As the Debbie-downer of Mavs Moneyball, I found it fitting to put pen to paper and explain in excruciating detail why tonight was an absolute disaster for the Dallas Mavericks. The best analogy I can find is discovering your dog learned how to sit on command (trading back two spots in order to shed Davis Bertans’ salary) before proceeding to poop on your mink rug (drafting Dereck Lively II at 12).
First, it’s impossible to contextualize tonight without remembering the hype and hope that fans had leading up to the draft. I heard and read that the Mavericks would be foolish to move the 10th pick unless a star level player was coming back in the deal. I said from the very beginning that the 10th pick was never the asset we believed it to be. In a vacuum, it was never going to net the Mavericks much value. At best, they would have had to take yet another chance on a depreciated asset on a questionable contract. But regardless of how I felt about the value of the pick, I would be foolish to ignore the possibility that the Mavericks might get lucky and strike gold if they kept the pick and used it on an actual player. And so, with bated breath, I waited to see how the night would unfold.
When news broke that the Mavericks had traded the number 10 pick and Davis Bertans to the Oklahoma City Thunder, I assumed it was for Lu Dort. We quickly learned it was a salary dump and the Mavericks moved back two slots in order to dump Bertans money. Sure, shedding that salary opens up the mid-level exception and the bi-annual exception, but I wanted to see what they did at 12 before rushing to judgement. We then read that the Mavericks were active on the trade market and looking to take on salary using the traded player exception (TPE) they acquired in the trade with the Thunder (the Mavericks would end up using the TPE to trade for Richaun Holmes and the 24th pick in the draft). John Hollinger noted, if structured as a three-team trade, the Mavericks could take on about $21 million in salary. $21 million isn’t a ton of money but if that player is better than what would be available for the MLE in free agency, it could be a creative way for Dallas to add talent in the short term. So far so good. The trade gave the team optionality moving forward.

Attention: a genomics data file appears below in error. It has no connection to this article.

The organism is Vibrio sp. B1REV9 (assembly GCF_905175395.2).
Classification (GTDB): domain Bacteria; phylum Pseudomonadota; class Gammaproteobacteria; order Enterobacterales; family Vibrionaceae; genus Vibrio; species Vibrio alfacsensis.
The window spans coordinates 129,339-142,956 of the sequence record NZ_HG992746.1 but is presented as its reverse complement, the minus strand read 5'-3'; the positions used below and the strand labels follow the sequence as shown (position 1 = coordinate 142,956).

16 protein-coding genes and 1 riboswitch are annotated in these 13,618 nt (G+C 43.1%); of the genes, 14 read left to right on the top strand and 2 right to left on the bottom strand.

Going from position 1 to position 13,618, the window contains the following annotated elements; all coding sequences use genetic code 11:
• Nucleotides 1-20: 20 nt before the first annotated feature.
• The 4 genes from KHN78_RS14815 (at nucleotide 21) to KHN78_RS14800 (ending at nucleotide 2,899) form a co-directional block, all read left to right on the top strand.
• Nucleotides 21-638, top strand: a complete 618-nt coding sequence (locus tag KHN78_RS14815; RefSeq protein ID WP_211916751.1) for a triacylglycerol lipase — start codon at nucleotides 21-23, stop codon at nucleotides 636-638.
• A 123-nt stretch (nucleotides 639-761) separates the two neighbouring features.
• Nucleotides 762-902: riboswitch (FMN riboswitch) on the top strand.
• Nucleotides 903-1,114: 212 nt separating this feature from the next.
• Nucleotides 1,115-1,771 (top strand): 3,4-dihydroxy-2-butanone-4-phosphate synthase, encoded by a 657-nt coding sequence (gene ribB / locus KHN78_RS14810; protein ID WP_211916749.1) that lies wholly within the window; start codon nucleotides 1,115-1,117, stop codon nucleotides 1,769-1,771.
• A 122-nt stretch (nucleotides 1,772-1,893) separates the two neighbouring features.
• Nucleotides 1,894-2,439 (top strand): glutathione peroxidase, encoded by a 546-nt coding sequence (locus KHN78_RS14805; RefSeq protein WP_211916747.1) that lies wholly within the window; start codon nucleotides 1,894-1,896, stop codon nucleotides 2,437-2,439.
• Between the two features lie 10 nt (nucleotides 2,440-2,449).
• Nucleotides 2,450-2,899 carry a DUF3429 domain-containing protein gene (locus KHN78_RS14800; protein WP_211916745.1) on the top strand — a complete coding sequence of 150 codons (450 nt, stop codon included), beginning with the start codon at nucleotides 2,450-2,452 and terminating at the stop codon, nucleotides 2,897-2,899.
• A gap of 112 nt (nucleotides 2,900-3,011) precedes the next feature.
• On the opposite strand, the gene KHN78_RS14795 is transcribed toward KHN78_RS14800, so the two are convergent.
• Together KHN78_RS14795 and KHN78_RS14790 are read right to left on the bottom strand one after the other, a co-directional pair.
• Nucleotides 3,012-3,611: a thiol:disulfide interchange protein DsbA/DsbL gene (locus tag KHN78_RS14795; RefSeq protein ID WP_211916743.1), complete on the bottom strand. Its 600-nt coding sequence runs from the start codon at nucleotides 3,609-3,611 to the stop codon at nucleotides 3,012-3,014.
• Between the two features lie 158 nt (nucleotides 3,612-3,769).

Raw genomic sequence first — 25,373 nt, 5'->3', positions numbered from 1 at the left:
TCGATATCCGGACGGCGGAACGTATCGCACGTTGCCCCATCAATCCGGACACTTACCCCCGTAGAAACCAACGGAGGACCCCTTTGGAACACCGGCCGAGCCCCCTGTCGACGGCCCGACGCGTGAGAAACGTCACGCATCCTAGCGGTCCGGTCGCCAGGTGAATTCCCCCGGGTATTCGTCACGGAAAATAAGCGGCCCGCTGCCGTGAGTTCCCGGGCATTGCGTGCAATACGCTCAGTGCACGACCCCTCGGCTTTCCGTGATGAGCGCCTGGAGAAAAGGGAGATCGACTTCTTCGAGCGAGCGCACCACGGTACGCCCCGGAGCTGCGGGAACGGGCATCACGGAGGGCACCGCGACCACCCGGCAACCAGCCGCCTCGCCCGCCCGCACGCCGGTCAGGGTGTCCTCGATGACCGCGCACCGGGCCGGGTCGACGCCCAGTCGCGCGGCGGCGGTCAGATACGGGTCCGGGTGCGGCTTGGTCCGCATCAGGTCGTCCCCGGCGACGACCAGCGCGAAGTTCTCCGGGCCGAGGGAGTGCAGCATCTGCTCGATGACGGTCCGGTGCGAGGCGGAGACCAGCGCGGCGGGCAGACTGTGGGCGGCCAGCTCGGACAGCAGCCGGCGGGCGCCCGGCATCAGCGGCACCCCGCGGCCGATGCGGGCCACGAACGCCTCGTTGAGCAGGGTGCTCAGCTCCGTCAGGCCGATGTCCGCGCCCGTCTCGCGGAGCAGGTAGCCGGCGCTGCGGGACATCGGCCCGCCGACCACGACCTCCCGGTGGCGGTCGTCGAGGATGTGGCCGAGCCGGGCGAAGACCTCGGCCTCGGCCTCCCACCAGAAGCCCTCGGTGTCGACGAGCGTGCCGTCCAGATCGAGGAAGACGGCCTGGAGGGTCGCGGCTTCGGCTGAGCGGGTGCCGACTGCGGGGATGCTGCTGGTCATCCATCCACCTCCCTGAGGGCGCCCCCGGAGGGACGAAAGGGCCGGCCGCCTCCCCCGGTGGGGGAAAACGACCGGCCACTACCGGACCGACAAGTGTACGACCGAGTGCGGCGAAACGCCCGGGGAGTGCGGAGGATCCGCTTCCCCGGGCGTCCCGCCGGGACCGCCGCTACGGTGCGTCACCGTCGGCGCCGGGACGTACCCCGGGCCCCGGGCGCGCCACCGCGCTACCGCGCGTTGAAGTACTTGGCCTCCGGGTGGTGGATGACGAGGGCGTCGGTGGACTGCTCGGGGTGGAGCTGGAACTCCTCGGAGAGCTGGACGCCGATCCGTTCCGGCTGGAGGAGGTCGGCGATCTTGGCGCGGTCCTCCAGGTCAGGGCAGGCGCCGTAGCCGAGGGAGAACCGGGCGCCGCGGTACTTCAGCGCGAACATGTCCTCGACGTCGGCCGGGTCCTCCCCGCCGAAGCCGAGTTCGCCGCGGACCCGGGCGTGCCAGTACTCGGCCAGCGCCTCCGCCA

What made the night a disaster was the selection of Duke center Dereck Lively at number 12. In full transparency, I know very little of the player. My issue is with our asset allocation. In recent years they’ve traded a first-round pick for Christian Wood (which I liked at the time and still feel was worth the risk), used the MLE to sign JaVale McGee to a three-year deal with a player option (oof), and used a lottery pick on a raw big man that projects as a screen setting/rim running big with limited offensive upside.
It’s the equivalent of an NFL team drafting a running back in the top five. For a team like the Kansas City Chiefs, you can afford to draft for luxury. For a team like the Houston Texans, it would be foolish. The Mavericks, as much as we don’t want to admit it, are closer to being the Texans than they are the Chiefs.
Outside of Luka Doncic, the Mavericks currently have no one under contract that can be considered an above average starter. Were Kyrie Irving to resign, that number would rise to a whopping two. The Mavericks would still need three starters with limited means of finding said players. This team isn’t a role player or two away. This team lacks talent. It lacks upside. It lacks versatility. It lacks dynamism. What it doesn’t lack, however, is yet another one-way player with limited upside on the other end of the floor. Mark Cuban had the opportunity to swing for the fences. Instead, by selecting Lively, the front office proved that the Western Conference Finals run of two years ago may have doomed the franchise for the foreseeable future.